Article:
PepsiCo innovation chief on seaweed, insects & accessible nutrition: 'It’s through experimenting that you work out what consumers will buy'

By Niamh Michail contact

- Last updated on GMT

© GettyImages/JohnDWilliams
© GettyImages/JohnDWilliams
PepsiCo is on a drive to grow its healthy portfolio faster than its core 'treat' products. We talk to its director of innovation about finding the right healthy ingredients, working with start-ups and how it plans to give 'more nutritious food to more people'.

“We have an ambition to grow our nutritious products faster than our core treat products and in last two years we have achieved that," ​said Karen Scott, senior director of innovation and incubation at PepsiCo, Western Europe. "If you look at the  products in our portfolio that contain wholegrain, fruits, legumes, vegetables​, dairy and waters – that range is outpacing the growth of the rest.”

According to the company, sales of PepsiCo's ‘better-for-you’ options have risen from 38% of sales in 2016 to nearly 50% this year, and recent years have seen it widen its portfolio with diverse products from kombucha to hummus.

In order to answer the million dollar question - what is a truly innovative nutritious ingredient and what is a short-term fad - PepsiCo spends a lot of time analysing  the market, looking at the latest launches, ‘social listening’, Scott said.

“You need to understand the consumer reasons and lifestyle choices driving each trend. That gives you a much better indication of what is enduring, rather than ingredient fads. But until you’ve actually tried out these ingredients, you never really know which ones will work and which won’t. So it’s incredibly important to be in the game.”

"At the end of the day, it’s through experimenting that you work out what consumers are going to buy, and that determines where you take your brands and how you expand in the future."

MakingASea-n_SeaSalt_WithHand
© PepsiCo

Six weeks ago, for instance, PepsiCo's Off the Eaten Path brand launched a range of seaweed crisps in the UK.

But while seaweed is undoubtedly an 'on-trend' ingredient, most companies operating in that market are pure seaweed players, making nori sheets, for example. “It's not a massively accessible format,” ​said Scott.

The Off the Eaten Path snacks, made with rice, lentils and seaweed sourced from the Scottish Hebrides, incorporate the benefits of algae into a product format that consumers find accessible and easy to enjoy, Scott said. 

Another way the food and beverage giant tries to keep its finger on the innovation pulse is through external collaborations.

Its in-house start-up accelerator programme Nutrition Greenhouse operates as an open competition​ whereby in PepsiCo choosing 10 start-up finalists, giving an initial grant of €20,000, assigning a senior mentor and working with them for six months.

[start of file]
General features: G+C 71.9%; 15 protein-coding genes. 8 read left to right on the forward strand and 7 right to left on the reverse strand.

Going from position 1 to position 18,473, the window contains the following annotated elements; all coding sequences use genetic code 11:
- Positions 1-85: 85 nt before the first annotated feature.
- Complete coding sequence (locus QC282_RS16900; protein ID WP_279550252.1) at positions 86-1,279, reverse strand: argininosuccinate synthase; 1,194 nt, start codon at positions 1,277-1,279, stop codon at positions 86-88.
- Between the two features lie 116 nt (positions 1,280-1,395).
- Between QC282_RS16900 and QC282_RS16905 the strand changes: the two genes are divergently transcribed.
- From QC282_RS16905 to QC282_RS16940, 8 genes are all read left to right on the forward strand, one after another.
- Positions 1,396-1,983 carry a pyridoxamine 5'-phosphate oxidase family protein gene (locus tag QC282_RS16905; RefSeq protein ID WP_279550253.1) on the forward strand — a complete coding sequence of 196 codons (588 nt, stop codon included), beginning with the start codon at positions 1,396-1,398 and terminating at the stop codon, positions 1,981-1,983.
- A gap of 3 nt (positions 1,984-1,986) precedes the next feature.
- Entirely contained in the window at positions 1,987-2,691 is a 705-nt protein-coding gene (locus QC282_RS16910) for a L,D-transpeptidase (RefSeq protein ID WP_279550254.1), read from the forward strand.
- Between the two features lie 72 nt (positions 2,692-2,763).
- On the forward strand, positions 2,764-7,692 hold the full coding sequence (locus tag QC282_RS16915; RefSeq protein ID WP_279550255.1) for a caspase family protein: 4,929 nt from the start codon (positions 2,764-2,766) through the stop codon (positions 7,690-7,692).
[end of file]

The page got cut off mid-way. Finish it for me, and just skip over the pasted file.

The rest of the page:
During this time, it helps the start-ups address critical areas to their growth, from sourcing and supply to branding and communication or access to market.

Working with the start-ups allows PepsiCo to collaborate, experiment and explore new areas while keeping an eye out for any “potential partners in the long-term”.

It’s another outlet for us to continue that experimenting​. As we work with the entrepreneurs on the programme,​ we are learning, and observing their learning, of how consumers react to goji berries, soy-free, vegan or whatever it may be."

From personalised nutrition to insect protein

Nestlé has launched a DNA testing platform in​ Japan, called Nestlé Wellness Ambassador which sends users – there are currently around 90,000 of them - a home testing kit to analyse their blood and DNA. They then receive personalised dietary advice.

PepsiCo is “certainly aware of the trend”​ and is looking into the different players in the space, Scott said.

Karen Scott (1)
Karen Scott, senior director of innovation and incubation at PepsiCo

“People are taking control of everything in their lives including nutrition. [This is] definitely one trend that will pervade. At the minute, however, we are watching how it develops and I don’t think we’ll make a move until we are clearer on the science behind it.

“Personalisation is easy to understand , the challenge is how to harness the science to create products that actually deliver, and is it helpful and is it real? We need to be sure of science before we get involved in delivering products in a different way.”

Insect protein is another ingredient the company is keeping an eye on.

Two years ago it selected Jimini’s, a French snack company that uses cricket and mealworm protein, to take part in the Greenhouse accelerator. This year’s finalists include Gryö, another insect energy bar manufacturer.

“Protein as a category is a huge trend,” ​said Scott. “We need to feed growing population and the challenge is finding ways to do that sustainably […] but it’s a bit too early to conclude if insects will be in our long-term plan. It’s certainly an incredibly sustainable area but the challenge is from a consumer point of view,” ​she said. “Eating insects is a polarising thought.

“So is it something we are actively launching and betting on right now? No, but the whole space of alternative proteins is very important and we will continue to experiment and watch it closely.”

Accessible, affordable nutrition

Although the manufacturer says its long-term aim is ‘more nutritious food for more people’, its core brands remain sugary sodas and snack products that are high in salt and fat, and Scott admitted the new ‘alternative nutrition’ products, such as Off the Eaten Path seaweed crisps, have a higher price tag than the core portfolio as they are launched at small scale.

“We have a wide range of choices but ultimately are a large company so it’s through our scale and growing our healthy brands like Quaker and Naked that we can ensure nutritious products are accessible."

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